Right now, we’re well into spring allergy season. In many parts of the country, this season begins in February and can last until early summer. But did you know that each allergy season varies slightly?
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Find out what makes the spring allergy season different from Frank J. Eidelman, MD, MBA, FAAAAI and learn how to manage the sneezing, wheezing, sniffling and more.
What happens during the spring allergy season?
“When we talk about spring allergies, we’re talking about tree pollen,” says Dr. Eidelman. “In a temperate climate, there are three basic pollen seasons. You have spring which is tree season, summer brings more grass pollen and in the fall, you have more weed pollen and a little bit of mold.”
He adds that in subtropical areas, there are still three main pollen seasons. However, the grass pollen season can be much longer and since these areas don’t get winter weather or true frost to stop trees and plants from producing pollen, allergy seasons don’t end.
If you feel like your spring allergies are worse year after year, you’re not imagining things. What you’ve experienced was most likely due to global warming.
Dr. Eidelman explains.
“With climate change, spring pollination has become worse during the last 10 to 20 years. As the seasons get hotter, we’re getting more pollen, longer pollination seasons and more intense pollination seasons. This seems to be a worldwide trend.”
How many people suffer from allergies?
According to Dr. Eidelman, one out of five people has some sort of allergy and the intensity can range from very mild to severe.
He says people with mild allergies tend to just grin and bear it. They may not have any particular need for medication. If their allergies are a little bit more intense, they may take over-the-counter (OTC) medications as needed.
“But as you get further along that spectrum, the severity of the illness can become disabling. People feel very sick, they can’t get out of bed, they can’t sleep — it can be intense. So, it all depends on where they are on that spectrum of intensity,” he says.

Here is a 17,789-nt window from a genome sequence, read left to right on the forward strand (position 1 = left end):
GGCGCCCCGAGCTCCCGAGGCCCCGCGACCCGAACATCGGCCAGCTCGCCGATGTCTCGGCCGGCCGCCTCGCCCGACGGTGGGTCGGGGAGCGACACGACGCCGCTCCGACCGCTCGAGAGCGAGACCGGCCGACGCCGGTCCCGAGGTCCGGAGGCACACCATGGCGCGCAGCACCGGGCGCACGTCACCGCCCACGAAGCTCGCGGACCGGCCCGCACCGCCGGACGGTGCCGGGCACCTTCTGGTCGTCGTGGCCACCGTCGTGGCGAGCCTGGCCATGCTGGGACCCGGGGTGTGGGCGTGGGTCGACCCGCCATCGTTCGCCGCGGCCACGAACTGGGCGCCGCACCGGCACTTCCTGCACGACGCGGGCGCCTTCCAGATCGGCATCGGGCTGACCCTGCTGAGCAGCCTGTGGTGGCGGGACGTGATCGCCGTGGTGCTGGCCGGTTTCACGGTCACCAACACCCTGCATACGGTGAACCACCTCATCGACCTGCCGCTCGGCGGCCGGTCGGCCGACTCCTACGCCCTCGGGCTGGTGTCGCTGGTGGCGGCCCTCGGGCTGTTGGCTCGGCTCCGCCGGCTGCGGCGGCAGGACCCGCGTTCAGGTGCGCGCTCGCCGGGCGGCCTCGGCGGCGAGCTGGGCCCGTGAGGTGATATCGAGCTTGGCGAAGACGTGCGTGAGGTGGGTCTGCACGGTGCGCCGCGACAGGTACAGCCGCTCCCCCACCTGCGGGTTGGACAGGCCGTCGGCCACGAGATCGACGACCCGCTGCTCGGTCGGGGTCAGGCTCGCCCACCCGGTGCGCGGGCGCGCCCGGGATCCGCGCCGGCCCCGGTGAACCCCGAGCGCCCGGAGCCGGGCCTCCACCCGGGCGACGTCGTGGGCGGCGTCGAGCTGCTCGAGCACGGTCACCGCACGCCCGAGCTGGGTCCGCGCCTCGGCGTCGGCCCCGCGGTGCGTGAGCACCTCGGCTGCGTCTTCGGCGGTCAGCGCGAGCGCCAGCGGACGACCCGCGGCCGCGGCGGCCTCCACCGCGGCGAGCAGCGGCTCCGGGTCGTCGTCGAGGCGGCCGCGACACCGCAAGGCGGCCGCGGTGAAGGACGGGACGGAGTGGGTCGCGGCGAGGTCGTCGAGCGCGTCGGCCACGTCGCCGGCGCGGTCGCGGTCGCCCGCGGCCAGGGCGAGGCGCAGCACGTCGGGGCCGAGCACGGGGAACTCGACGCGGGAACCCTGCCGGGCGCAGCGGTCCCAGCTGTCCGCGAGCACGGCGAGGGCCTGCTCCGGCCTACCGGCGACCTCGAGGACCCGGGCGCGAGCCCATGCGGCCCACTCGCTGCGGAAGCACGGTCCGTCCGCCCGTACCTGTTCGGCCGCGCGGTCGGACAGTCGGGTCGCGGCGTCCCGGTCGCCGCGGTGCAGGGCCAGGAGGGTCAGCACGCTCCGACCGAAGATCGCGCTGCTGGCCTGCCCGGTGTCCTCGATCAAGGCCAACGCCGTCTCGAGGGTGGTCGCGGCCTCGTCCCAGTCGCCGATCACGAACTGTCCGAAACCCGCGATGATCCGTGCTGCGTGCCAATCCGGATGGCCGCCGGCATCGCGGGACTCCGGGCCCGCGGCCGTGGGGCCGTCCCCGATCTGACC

How bad can spring allergies get?
“People can be very miserable. Their eyes can become itchy and swollen, their noses get congested, they sneeze a lot and if they have asthma, their lungs can become irritated.”
Dr. Eidelman says if you have allergic rhinitis or nasal allergies, things can get really bad and may affect your quality of life quite significantly.
“People might have trouble working or going to school. They may have trouble sleeping and they often feel tired. Even if they try to get enough sleep, it’s not normal sleep. So, work presenteeism can be quite common. This is when people show up to work or school but they can’t function at 100% because they’re kind of out of it — like they feel when they have a cold or the flu.”
According to the American College of Allergy, Asthma and Immunology, allergies are the sixth leading cause of chronic illness in the United States. The annual cost from all of this is around $18 billion per year.
Is it OK to treat allergies with over-the-counter medicines?
Dr. Eidelman says that many of the best nasal medications are now available over-the-counter. He adds that the options fall under a few different categories.
“The first category would be antihistamines. Almost all of them are available over-the-counter now, but there are two basic groups. Older antihistamines, or first-generation antihistamines, are typically sedating and include medicines like Benadryl® (diphenhydramine). Second-generation antihistamines, which include medications like Claritin® (loratadine), Allegra® (fexofenadine) and Zyrtec® (cetirizine), are much less sedating or nonsedating. These antihistamines would be the preferred ones for basic symptoms like itching, sneezing or runny nose.”
Dr. Eidelman recommends being very careful with diphenhdyramine.